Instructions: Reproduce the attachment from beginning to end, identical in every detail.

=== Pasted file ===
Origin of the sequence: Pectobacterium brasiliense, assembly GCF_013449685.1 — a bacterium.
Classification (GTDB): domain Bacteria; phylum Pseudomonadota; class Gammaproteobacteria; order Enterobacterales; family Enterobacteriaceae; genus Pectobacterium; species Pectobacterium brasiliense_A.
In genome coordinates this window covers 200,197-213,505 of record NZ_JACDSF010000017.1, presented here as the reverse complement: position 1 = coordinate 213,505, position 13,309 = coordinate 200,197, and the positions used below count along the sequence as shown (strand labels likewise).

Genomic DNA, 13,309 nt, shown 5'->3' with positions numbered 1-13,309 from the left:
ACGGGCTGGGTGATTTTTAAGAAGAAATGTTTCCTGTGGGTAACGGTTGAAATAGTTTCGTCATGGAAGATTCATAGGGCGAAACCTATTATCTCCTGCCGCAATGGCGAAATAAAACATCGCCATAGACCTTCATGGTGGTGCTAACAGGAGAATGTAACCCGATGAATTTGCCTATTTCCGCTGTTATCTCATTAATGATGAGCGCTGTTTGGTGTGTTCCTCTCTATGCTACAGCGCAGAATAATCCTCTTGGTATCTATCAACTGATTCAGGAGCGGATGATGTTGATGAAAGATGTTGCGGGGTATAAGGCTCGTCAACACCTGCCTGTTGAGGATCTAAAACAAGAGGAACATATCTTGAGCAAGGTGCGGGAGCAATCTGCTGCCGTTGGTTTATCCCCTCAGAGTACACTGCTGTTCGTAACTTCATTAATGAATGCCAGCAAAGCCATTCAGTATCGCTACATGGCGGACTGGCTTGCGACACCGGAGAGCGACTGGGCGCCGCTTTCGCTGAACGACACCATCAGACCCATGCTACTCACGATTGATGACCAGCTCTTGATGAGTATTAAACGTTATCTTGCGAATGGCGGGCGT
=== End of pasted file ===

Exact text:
Origin of the sequence: Pectobacterium brasiliense, assembly GCF_013449685.1 — a bacterium.
Classification (GTDB): domain Bacteria; phylum Pseudomonadota; class Gammaproteobacteria; order Enterobacterales; family Enterobacteriaceae; genus Pectobacterium; species Pectobacterium brasiliense_A.
In genome coordinates this window covers 200,197-213,505 of record NZ_JACDSF010000017.1, presented here as the reverse complement: position 1 = coordinate 213,505, position 13,309 = coordinate 200,197, and the positions used below count along the sequence as shown (strand labels likewise).

Genomic DNA, 13,309 nt, shown 5'->3' with positions numbered 1-13,309 from the left:
ACGGGCTGGGTGATTTTTAAGAAGAAATGTTTCCTGTGGGTAACGGTTGAAATAGTTTCGTCATGGAAGATTCATAGGGCGAAACCTATTATCTCCTGCCGCAATGGCGAAATAAAACATCGCCATAGACCTTCATGGTGGTGCTAACAGGAGAATGTAACCCGATGAATTTGCCTATTTCCGCTGTTATCTCATTAATGATGAGCGCTGTTTGGTGTGTTCCTCTCTATGCTACAGCGCAGAATAATCCTCTTGGTATCTATCAACTGATTCAGGAGCGGATGATGTTGATGAAAGATGTTGCGGGGTATAAGGCTCGTCAACACCTGCCTGTTGAGGATCTAAAACAAGAGGAACATATCTTGAGCAAGGTGCGGGAGCAATCTGCTGCCGTTGGTTTATCCCCTCAGAGTACACTGCTGTTCGTAACTTCATTAATGAATGCCAGCAAAGCCATTCAGTATCGCTACATGGCGGACTGGCTTGCGACACCGGAGAGCGACTGGGCGCCGCTTTCGCTGAACGACACCATCAGACCCATGCTACTCACGATTGATGACCAGCTCTTGATGAGTATTAAACGTTATCTTGCGAATGGCGGGCGT